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Vicar of Morwenstow 5: 16 November

M141116c

The Front

Once more I seem to be participating in a cosmic game of whack-a-mole with fate, fate being the one holding the rubber mallet. For yet again I’m heavy with a cold, and the world feels remote and far away. (Of course, I live in Wick, so the world really is far away, but you know what I mean.) I’ve developed an irritating cough which makes me sound like a Klingon complaining about a parking ticket, and my sneezes resemble the birth of the universe, a parallel universe in which mucus replaces carbon as the basis for life.

As a result, I’ve been reclining and gansifying like nobody’s business, and have finished the back and back shoulder straps. (I followed the traditional rule of thumb by dividing the body into approximate thirds: so as it’s 186 stitches wide, I have 63 stitches for each shoulder and 60 for the central neck portion.)

M141116a

The Back

You can see the full effect of the pattern now, a purple chequerboard. (If I ever win the lottery I shall bury the gold in a field somewhere and knit another gansey like this with the location woven into the pattern.) To bring the armhole up to the full eight inches I added an extra three purl rows at the top, to mirror the ones at the start of the yoke; these are always nifty ways to make the pattern fit.

In other news, I heard a remarkable story this week from one of the small fishing villages down the coast from us, about a man who was drowned. It’s a sad story, so I won’t mention names or go into detail; and besides, it’s really the sequel that caught my interest.

M141116b

The Pattern

Well, so the man went into the water and was drowned, and his body wasn’t found after the usual searches. So the local fishermen took a rowing boat, and got a live cockerel and placed it in a wooden cage, and then they rowed up and down the harbour with the cockerel in the bows. The belief was that if the cock crowed, that was where the man’s body lay.

Back and forth they went, but it never made a sound, except once when it made gave a sort of croak. They found the man’s cap, but the body was never discovered.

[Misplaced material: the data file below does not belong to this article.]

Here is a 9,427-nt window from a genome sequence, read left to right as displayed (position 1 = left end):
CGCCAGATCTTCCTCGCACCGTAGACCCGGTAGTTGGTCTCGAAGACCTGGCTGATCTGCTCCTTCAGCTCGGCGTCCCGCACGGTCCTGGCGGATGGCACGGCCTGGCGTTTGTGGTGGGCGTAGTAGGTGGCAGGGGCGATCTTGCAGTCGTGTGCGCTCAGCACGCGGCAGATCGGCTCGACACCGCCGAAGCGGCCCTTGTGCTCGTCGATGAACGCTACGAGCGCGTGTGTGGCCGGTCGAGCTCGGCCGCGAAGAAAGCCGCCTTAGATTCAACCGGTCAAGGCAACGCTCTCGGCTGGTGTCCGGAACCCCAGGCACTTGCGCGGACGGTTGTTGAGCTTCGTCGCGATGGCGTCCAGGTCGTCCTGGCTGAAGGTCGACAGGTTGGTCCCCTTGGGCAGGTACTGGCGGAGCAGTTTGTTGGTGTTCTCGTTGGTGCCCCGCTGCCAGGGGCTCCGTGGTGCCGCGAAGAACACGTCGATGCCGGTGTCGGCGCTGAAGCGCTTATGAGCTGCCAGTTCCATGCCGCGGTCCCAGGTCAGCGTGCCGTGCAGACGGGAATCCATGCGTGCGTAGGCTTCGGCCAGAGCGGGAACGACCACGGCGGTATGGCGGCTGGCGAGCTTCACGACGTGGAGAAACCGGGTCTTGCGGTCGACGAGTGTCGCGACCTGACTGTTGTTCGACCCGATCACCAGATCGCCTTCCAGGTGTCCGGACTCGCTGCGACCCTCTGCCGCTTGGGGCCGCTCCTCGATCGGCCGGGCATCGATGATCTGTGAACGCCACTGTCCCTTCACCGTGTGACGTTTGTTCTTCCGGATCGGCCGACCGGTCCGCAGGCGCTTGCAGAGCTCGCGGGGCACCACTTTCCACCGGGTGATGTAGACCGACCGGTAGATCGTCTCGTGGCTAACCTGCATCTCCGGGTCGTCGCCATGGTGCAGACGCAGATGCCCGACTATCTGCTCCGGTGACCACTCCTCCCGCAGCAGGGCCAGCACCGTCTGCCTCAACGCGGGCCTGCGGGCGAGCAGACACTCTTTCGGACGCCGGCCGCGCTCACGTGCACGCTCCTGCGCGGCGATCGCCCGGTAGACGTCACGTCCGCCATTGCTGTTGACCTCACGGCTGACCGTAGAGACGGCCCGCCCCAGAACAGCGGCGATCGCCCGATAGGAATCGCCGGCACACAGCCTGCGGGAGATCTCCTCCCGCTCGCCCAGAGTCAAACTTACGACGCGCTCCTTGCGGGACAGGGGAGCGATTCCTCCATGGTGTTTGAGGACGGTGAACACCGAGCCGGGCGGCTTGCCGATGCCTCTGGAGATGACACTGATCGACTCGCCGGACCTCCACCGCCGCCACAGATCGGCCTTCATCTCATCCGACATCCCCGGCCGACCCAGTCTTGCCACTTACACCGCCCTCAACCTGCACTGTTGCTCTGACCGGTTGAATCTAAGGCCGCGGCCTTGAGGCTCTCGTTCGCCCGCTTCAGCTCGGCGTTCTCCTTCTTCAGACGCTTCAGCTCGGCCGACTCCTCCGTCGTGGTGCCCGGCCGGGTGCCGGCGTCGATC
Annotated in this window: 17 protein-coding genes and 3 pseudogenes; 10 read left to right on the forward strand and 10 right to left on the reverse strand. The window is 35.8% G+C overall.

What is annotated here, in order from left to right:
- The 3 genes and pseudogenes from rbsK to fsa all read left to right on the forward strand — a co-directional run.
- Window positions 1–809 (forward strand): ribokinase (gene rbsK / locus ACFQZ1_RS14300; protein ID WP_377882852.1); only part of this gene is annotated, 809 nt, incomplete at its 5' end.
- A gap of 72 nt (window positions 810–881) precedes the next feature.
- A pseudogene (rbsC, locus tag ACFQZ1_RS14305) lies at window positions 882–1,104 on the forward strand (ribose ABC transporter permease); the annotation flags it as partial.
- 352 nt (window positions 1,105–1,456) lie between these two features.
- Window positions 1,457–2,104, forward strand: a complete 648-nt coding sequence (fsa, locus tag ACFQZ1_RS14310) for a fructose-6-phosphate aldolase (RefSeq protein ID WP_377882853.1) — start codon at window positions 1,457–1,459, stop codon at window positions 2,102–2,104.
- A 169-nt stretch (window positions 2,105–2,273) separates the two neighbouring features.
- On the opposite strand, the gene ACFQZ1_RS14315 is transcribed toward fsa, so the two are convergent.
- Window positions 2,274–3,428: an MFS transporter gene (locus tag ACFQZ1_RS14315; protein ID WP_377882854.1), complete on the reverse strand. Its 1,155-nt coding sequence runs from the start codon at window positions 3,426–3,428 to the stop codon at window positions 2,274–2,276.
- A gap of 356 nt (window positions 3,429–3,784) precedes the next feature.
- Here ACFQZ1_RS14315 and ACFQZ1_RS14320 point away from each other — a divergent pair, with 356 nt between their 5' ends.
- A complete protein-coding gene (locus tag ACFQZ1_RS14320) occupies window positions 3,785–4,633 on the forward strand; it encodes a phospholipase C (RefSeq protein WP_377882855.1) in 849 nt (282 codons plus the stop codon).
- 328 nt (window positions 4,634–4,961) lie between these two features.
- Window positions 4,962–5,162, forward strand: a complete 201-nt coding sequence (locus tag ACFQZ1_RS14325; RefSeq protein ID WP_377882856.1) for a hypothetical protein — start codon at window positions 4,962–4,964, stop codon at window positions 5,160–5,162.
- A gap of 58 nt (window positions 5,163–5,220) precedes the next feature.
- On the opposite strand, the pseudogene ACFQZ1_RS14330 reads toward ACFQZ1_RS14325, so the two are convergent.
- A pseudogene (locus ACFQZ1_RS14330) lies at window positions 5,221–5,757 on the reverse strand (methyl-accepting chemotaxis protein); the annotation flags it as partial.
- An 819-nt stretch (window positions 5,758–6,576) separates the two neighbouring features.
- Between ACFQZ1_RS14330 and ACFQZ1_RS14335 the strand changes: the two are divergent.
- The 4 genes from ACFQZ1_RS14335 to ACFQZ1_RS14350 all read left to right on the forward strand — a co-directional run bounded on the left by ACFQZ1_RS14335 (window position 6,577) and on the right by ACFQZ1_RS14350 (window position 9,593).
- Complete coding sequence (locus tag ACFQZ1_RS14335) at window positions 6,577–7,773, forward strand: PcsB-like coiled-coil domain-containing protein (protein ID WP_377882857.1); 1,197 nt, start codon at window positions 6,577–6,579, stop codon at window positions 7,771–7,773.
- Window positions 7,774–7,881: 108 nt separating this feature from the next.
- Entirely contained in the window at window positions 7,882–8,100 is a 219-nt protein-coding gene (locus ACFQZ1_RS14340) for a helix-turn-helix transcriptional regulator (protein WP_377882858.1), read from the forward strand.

Isn’t that amazing? Like something out of Thomas Hardy, and yet it dates from the 1930s. The newspaper account said that this practice was common in Scandinavia, but this was the first time it had been tried in the north Highlands. (As I’ve said before, the past really is another country; and it’s name is Caithness.)

M141116d

Waves at John o’Groats Harbour

Another time I’ll tell the story of the Caithness witches who changed into cats to persecute a local blacksmith—perhaps next Halloween. (Though you’d think it would work better the other way round, wouldn’t you?)

Outside the skies are grey, rain is lashing the windows, the wind is buffeting the house and it’s a full week since we saw the sun—and there’s still a month to the winter solstice. Ah, well. As the soldiers used to say in the First World War: shouldn’t have joined if you can’t take a joke…

14 comments to Vicar of Morwenstow 5: 16 November

  • =Tamar

    I can see that it’s coming along nicely. But do take care of yourself, you shouldn’t keep catching cold. Extra vitamin C etc. Maybe you should wear two ganseys at once?

    • Gordon

      Hi Tamar, I quite agree I shouldn’t keep catching cold, but I can’t seem to get my immune system to agree! I’m so pumped up with vitamins the local vampires come round not so much for blood but just to up their dietary supplements…